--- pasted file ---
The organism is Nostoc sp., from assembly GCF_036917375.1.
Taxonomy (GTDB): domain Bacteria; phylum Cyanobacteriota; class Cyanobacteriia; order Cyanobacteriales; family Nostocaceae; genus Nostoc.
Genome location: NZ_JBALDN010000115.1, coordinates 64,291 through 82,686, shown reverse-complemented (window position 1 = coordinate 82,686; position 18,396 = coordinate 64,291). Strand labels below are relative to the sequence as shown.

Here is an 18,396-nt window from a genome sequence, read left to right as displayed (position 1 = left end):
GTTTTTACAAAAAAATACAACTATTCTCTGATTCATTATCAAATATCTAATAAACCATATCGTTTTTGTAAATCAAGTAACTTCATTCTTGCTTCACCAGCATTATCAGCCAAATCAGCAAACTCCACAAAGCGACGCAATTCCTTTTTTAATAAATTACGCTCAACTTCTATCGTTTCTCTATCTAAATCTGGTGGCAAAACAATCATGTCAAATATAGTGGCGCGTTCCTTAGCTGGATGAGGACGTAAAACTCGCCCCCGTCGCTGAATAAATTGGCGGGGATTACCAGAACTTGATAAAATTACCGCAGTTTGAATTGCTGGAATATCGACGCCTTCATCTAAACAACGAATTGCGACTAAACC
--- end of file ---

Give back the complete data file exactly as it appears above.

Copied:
The organism is Nostoc sp., from assembly GCF_036917375.1.
Taxonomy (GTDB): domain Bacteria; phylum Cyanobacteriota; class Cyanobacteriia; order Cyanobacteriales; family Nostocaceae; genus Nostoc.
Genome location: NZ_JBALDN010000115.1, coordinates 64,291 through 82,686, shown reverse-complemented (window position 1 = coordinate 82,686; position 18,396 = coordinate 64,291). Strand labels below are relative to the sequence as shown.

Here is an 18,396-nt window from a genome sequence, read left to right as displayed (position 1 = left end):
GTTTTTACAAAAAAATACAACTATTCTCTGATTCATTATCAAATATCTAATAAACCATATCGTTTTTGTAAATCAAGTAACTTCATTCTTGCTTCACCAGCATTATCAGCCAAATCAGCAAACTCCACAAAGCGACGCAATTCCTTTTTTAATAAATTACGCTCAACTTCTATCGTTTCTCTATCTAAATCTGGTGGCAAAACAATCATGTCAAATATAGTGGCGCGTTCCTTAGCTGGATGAGGACGTAAAACTCGCCCCCGTCGCTGAATAAATTGGCGGGGATTACCAGAACTTGATAAAATTACCGCAGTTTGAATTGCTGGAATATCGACGCCTTCATCTAAACAACGAATTGCGACTAAACC